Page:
The retrodirective adaptive loop as previously described depends upon the build up of coherent noise to form a pilot signal which will then point a narrow beam in the direction of a cooperating meteor trail. This coherent build up would, in effect, focus receiver and transmitter antennas to provide a full duplex link.
An alternate approach to loop build up can be accomplished based on phase lock loops and phase correlation. The circuit for implementing this alternate approach, a spatial servo-loop, which can be used to implement a conjugate element circuit, is shown in FIG. 7.
The difference between the circuit shown in FIG. 7 and that in FIG. 6 is that the pilot signal initially transmitted will be the voltage controlled oscillator signal of the phase locked loop rather than the amplified noise signal of the receiver front end. Since each conjugate element of the phased array antenna has an independent oscillator, the phased array antenna will not be correlated and the transmission pattern will be individual patterns of each conjugate element. This is because the signals transmitted from the phased array antenna are not in synchronization, and therefore not correlated in frequency or phase and thus appear noise like. The build up in the effective radiated power (ERP) would operate as a closed loop servo function. Upon receiving the noise like signal at the receiver, the receiver would retransmit a correlated averaged phase and frequency signal. The correlated signal would iteratively focus the phased array antennas through retrodirective transmissions from the transmitters to the receivers, thereby focusing each phased array and receiver phased array which would increase the gain of the retrodirective feedback loop. A few retrodirective transmissions are required in order to have the transmitter and receiver phased array antennas completely focused at each other. The increased level of feedback would be proportional to the two-way array gain. For meteor burst communications, the increase in gain for a 16 element antenna arrays at the receiver and transmitter would be 24 dB.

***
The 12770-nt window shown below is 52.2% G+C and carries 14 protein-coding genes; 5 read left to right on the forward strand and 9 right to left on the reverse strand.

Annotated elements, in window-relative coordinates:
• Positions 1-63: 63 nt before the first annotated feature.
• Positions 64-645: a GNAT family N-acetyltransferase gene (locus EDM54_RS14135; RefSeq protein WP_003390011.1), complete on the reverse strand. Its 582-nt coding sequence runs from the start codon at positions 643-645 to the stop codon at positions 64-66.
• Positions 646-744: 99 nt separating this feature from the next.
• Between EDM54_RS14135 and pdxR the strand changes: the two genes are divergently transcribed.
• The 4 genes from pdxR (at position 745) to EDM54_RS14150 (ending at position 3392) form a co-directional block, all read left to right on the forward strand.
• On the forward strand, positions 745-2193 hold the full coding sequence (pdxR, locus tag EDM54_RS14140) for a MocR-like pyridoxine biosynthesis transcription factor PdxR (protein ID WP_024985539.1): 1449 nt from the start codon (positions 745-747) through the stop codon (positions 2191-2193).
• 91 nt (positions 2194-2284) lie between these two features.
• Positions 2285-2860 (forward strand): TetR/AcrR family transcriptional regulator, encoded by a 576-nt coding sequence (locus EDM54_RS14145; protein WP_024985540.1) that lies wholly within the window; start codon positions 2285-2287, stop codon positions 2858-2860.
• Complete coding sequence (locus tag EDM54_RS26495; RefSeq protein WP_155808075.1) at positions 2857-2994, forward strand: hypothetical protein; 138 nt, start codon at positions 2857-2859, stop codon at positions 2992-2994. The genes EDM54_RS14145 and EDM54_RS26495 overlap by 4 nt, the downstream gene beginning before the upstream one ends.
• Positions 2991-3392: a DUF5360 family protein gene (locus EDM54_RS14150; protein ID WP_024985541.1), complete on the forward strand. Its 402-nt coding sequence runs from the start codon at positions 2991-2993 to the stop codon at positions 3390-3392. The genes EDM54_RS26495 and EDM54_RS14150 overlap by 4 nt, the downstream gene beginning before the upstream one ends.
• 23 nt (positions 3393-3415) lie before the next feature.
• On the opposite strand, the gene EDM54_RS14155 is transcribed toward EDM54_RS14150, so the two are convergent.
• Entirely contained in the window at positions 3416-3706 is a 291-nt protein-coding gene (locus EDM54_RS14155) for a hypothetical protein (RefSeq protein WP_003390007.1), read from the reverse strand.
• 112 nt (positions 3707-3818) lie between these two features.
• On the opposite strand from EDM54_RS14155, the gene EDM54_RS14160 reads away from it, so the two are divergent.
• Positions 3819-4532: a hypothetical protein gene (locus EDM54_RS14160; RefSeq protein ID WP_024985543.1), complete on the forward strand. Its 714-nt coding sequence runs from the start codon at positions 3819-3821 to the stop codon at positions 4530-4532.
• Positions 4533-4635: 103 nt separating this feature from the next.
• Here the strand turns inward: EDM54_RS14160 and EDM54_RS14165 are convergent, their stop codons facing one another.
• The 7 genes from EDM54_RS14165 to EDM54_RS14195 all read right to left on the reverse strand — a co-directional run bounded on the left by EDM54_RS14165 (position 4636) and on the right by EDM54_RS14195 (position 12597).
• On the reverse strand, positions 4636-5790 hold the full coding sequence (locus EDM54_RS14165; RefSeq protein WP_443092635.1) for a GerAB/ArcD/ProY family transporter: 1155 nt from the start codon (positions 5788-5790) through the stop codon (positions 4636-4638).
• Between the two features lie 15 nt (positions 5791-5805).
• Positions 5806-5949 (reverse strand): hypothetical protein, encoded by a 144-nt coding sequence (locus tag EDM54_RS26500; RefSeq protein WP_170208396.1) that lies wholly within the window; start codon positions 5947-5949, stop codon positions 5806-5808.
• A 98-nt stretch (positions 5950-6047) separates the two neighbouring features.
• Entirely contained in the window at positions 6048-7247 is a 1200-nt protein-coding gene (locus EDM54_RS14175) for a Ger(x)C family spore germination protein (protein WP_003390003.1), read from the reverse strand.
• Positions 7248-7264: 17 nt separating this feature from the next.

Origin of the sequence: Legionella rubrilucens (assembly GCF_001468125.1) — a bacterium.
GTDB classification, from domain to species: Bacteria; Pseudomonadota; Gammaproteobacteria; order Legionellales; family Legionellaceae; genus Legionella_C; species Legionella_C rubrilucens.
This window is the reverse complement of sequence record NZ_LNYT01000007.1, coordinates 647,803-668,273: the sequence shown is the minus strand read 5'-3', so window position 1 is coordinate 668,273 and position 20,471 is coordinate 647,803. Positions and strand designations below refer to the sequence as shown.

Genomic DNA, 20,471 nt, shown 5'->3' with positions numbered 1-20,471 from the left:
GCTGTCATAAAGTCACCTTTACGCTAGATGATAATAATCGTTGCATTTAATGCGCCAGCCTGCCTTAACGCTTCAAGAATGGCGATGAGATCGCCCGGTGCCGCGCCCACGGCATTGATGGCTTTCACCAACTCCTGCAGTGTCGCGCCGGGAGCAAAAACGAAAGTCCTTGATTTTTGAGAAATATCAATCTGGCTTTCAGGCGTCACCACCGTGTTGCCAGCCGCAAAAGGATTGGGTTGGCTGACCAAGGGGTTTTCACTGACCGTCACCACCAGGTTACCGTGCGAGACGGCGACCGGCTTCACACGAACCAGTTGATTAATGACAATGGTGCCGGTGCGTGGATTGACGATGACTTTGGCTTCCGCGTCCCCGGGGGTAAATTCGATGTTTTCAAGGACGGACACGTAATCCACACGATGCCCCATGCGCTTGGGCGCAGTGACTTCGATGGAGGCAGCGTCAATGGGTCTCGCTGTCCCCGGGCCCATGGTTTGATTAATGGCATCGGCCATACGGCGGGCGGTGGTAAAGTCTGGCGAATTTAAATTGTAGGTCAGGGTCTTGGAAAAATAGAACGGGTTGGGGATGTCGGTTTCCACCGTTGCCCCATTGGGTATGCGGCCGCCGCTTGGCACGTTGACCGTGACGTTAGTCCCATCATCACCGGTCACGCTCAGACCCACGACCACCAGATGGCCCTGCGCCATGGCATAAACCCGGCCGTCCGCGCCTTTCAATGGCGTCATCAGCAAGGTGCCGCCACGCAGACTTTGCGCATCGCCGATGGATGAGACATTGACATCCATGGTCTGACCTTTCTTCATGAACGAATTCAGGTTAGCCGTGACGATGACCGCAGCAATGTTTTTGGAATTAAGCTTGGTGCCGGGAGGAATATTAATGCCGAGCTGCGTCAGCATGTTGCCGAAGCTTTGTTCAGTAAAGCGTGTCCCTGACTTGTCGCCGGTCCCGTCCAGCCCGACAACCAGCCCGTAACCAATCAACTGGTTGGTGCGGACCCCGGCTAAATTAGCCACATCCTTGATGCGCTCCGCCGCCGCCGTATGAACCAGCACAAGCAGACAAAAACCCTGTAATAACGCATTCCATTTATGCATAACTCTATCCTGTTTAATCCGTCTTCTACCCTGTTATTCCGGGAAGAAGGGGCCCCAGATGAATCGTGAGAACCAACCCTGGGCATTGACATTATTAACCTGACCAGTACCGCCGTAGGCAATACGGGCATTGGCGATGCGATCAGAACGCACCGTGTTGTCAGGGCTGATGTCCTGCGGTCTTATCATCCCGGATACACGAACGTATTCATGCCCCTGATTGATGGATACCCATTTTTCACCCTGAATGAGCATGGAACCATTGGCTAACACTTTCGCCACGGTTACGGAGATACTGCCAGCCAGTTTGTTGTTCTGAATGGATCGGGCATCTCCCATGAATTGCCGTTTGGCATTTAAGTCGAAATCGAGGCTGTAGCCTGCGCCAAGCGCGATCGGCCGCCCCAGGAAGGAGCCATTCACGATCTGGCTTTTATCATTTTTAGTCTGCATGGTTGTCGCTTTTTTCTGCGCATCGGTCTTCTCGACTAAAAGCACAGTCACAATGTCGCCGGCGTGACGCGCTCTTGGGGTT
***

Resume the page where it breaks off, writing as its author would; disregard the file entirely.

It will be apparent to those skilled in the art that various modifications can be made to the communication system of the instant invention without departing from the scope or spirit of the invention, and it is intended that the present invention cover modifications and variations of the retrodirective adaptive loop of the present invention provided they come within the scope of the appended claims and their equivalents.
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|U.S. Classification||342/370, 342/367, 455/25|
|Jan 9, 1989||AS||Assignment|
Owner name: BROADCOM, INC., A CORP. OF DE., NEW JERSEY
Free format text: ASSIGNMENT OF ASSIGNORS INTEREST.;ASSIGNORS:SCHMIDT, CHARLES J.;KADIN, JOSEPH;POTEAT, S. EUGENE;REEL/FRAME:005017/0420;SIGNING DATES FROM 19881005 TO 19881220
|Oct 27, 1992||CC||Certificate of correction|
|Aug 23, 1994||REMI||Maintenance fee reminder mailed|
|Jan 15, 1995||REIN||Reinstatement after maintenance fee payment confirmed|
|Mar 28, 1995||FP||Expired due to failure to pay maintenance fee|
Effective date: 19950118
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|Nov 22, 1995||FPAY||Fee payment|
Year of fee payment: 4
|Nov 22, 1995||SULP||Surcharge for late payment|
|Nov 28, 1995||PRDP||Patent reinstated due to the acceptance of a late maintenance fee|
Effective date: 19950922
|Apr 16, 1996||PRDP||Patent reinstated due to the acceptance of a late maintenance fee|
Effective date: 19960216